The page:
Planning Application Numbers : All the buildings of Ripley Ville

The plans for Victorian Ripley Ville 1866 – 1881

1836 : H W Ripley as SWCI, the Moulsons, their mark and a [Master] Carpenter and Joiner.

In its first part the post adds:-

  • the names of the plumber, glazier and slater to the masons and the carpenter & joiner contracting to build Bowling Lodge for H W Ripley in 1836,
  • the amount agreed for their payment
  • some conditions to the contracts
  • some stages in the work, completion dates and forfeits

The payments agreed give a probable total for the building costs of the Dwelling House, Coach-house and Stables that was being built, to drawings by the architect Walker Rawsthorne, for H W Ripley’s parents, Edward and Hannah Ripley (nee Murgatroyd). (1)

In the second part of the post, this information is compared with what we know about a single contract for building a block of Working Mens Dwellings in the industrial model village of Ripley Ville some thirty years later.

The third part speculates on the price H W Ripley was paying for a working man’s dwelling to be built in the industrial model village of Ripley Ville.

Bowling Lodge

Contractors and Price for Work

The earlier post revealed that Moulsons, a firm based in West Bowling or little Bowling as it had been called, were contracted to do the Masons work for Bowling Lodge and that John Hargrave, was the contracting Carpenter & Joiner. Hargrave would have made the massive water cistern associated with the water-closet installed in Bowling Lodge, which features in the previous post on Bowling Lodge. The Moulsons work as masons included the laying of the drains. The full list of contractors and the price agreed for their part in the contract are shown in the table below. The space for the signature of the contractor for the plastering is empty in the section of the eighteen-page Specification concerning their work – so we don’t know their name – but the price is given.

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Ripples build and other News

This is a very short post giving news of;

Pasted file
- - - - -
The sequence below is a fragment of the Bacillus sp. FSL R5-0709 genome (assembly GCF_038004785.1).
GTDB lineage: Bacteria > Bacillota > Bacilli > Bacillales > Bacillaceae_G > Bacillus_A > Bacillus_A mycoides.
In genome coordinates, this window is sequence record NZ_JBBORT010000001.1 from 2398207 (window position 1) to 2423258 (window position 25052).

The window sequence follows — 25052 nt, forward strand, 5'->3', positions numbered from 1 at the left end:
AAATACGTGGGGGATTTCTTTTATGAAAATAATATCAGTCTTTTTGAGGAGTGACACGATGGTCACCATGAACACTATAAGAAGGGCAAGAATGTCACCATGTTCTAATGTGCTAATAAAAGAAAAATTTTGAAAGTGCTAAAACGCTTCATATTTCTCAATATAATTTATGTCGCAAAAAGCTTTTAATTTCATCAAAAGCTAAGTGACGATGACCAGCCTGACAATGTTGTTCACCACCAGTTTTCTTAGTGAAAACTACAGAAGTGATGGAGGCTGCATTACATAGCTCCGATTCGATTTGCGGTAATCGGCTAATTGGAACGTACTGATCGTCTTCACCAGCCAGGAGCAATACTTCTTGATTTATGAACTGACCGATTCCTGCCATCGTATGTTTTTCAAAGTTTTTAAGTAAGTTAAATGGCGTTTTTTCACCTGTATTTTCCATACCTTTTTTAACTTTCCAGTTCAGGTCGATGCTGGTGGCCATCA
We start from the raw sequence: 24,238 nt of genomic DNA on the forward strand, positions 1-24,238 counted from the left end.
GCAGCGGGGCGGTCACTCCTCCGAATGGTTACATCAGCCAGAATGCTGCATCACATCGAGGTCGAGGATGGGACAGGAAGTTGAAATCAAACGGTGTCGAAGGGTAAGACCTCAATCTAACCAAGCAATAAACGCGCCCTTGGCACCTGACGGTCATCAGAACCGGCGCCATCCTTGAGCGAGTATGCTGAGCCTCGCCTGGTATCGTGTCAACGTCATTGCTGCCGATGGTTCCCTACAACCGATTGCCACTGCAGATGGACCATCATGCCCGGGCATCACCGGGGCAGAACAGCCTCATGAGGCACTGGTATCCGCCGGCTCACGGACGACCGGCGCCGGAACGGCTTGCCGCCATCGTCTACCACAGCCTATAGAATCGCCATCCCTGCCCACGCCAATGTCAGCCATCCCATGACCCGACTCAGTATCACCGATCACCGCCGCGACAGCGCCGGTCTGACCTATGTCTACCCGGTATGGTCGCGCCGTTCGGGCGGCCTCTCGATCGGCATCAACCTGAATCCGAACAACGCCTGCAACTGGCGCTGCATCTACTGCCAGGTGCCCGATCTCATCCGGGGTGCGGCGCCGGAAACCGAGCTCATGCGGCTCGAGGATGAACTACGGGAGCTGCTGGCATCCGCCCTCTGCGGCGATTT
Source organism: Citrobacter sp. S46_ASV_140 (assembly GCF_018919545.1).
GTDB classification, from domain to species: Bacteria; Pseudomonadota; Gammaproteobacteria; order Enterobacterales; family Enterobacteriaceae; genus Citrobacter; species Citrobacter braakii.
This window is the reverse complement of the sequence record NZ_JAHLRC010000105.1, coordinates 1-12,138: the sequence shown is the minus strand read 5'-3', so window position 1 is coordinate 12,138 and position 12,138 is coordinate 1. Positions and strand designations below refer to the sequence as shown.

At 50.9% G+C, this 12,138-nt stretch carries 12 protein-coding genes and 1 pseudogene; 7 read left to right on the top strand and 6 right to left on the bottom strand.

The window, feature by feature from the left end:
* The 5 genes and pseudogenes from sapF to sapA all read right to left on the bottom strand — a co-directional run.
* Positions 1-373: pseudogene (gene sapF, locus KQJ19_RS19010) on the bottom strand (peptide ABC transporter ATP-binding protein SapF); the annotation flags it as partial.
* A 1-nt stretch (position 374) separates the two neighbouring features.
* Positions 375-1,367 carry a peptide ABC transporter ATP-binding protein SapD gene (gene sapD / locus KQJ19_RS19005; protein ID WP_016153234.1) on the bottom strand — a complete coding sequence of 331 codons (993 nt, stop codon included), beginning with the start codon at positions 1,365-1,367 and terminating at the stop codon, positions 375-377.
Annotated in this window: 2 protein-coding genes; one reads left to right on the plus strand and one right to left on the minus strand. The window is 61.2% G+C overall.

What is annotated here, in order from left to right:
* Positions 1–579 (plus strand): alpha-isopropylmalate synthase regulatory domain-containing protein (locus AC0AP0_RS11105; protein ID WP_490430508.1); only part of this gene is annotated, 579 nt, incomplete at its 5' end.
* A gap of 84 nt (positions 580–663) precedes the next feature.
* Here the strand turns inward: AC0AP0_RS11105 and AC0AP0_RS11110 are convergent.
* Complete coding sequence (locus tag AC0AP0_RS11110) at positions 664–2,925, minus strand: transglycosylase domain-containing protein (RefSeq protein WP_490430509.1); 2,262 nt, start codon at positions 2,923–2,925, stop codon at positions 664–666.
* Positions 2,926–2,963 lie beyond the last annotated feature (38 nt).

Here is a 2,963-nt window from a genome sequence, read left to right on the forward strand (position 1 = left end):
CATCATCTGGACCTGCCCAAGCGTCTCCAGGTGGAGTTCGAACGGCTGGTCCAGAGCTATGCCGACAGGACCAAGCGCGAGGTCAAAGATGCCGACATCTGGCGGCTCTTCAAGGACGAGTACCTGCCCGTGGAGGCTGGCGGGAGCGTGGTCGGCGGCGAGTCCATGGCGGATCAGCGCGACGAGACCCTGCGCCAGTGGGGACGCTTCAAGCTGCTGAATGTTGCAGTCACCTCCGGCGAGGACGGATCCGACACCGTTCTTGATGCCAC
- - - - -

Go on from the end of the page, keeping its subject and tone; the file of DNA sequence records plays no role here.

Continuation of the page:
• an upcoming Textile conference,
  • two posts that have had their passwords removed
  • and the connection between pain, pus, poison and aniline dyes

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1850s Lustrous Orleans : natural or dyed alpaca worsted?

Copyright R L (Bob) Walker 2015 All rights reserved. (see sidebar right →)

Ripley Ville was the last of the Victorian industrial model villages to be built in the old West Riding of Yorkshire. Built between 1866 and 1881, it contained; Workmens Dwellings, a schools building and a school master’s house, an Anglican church, vicarage and alms houses. It was built across two sites to the north and south of Bowling Dyeworks in Bowling to the south of Bradford near what later became Bowling Park.

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This post looks again at the relationship between Bowling Dyeworks and Salts Mill in the mid-Victorian period. This is a largely unexplored relationship but what went on between the two businesses may help us understand why the industrial model villages of Ripley Ville and Saltaire were built, how they compare and how they were paid for. Because you are probably in holiday mood or even on holiday, the post also includes some photographs of alpacas. Most of these are of one being sheared. The more serious aim of the post is to set up a sequence of questions about how the mixed worsted cloths called ‘lustrous Orleans’ were finished. Three questions in that sequence are:-

In the mid 1840s,

  • Would the lustrous Orleans that used alpaca fibre have been dyed or not?
  • Would the dye for lustrous Orleans or other alpaca worsteds be applied to the fibres before weaving, or to the woven cloth?
  • Were Bowling Dyeworks and Messrs Ripley in Bowling likely to have done the dyeing for Salts Mill?
close up colour photograph of head of aplaca

Copyright R L Walker 2014

1840s Lustrous worsteds : natural or dyed alpaca fibre?

Salts Mill, Bowling Dyeworks and lustrous worsteds

Salts and lustrous Worsteds

Lustrous mixed worsted cloths of the mid-19th century that were produced in the Worsted District of Yorkshire used a lustrous fibre in the weft. This was commonly mohair and more famously, at Salts Mill, alpaca but could be angora, vicuna or other fibres. The lustrous weft was usually combined with a cotton warp to give a cloth strength. Aided by the fictionalised description given by Charles Dickens in ‘Household Words’, Titus Salt’s role in buying alpaca fibre at Liverpool Docks from ‘C W & F Foozle & Co’ and working out how to spin it are a staple of the Salts Mill story and part of the folklore of the industrial model village of Saltaire  – just as they were in Worstedopolis (mid to late Victorian Bradford) a century and a half ago. (see Holroyd A, 1973,  pages 9-12)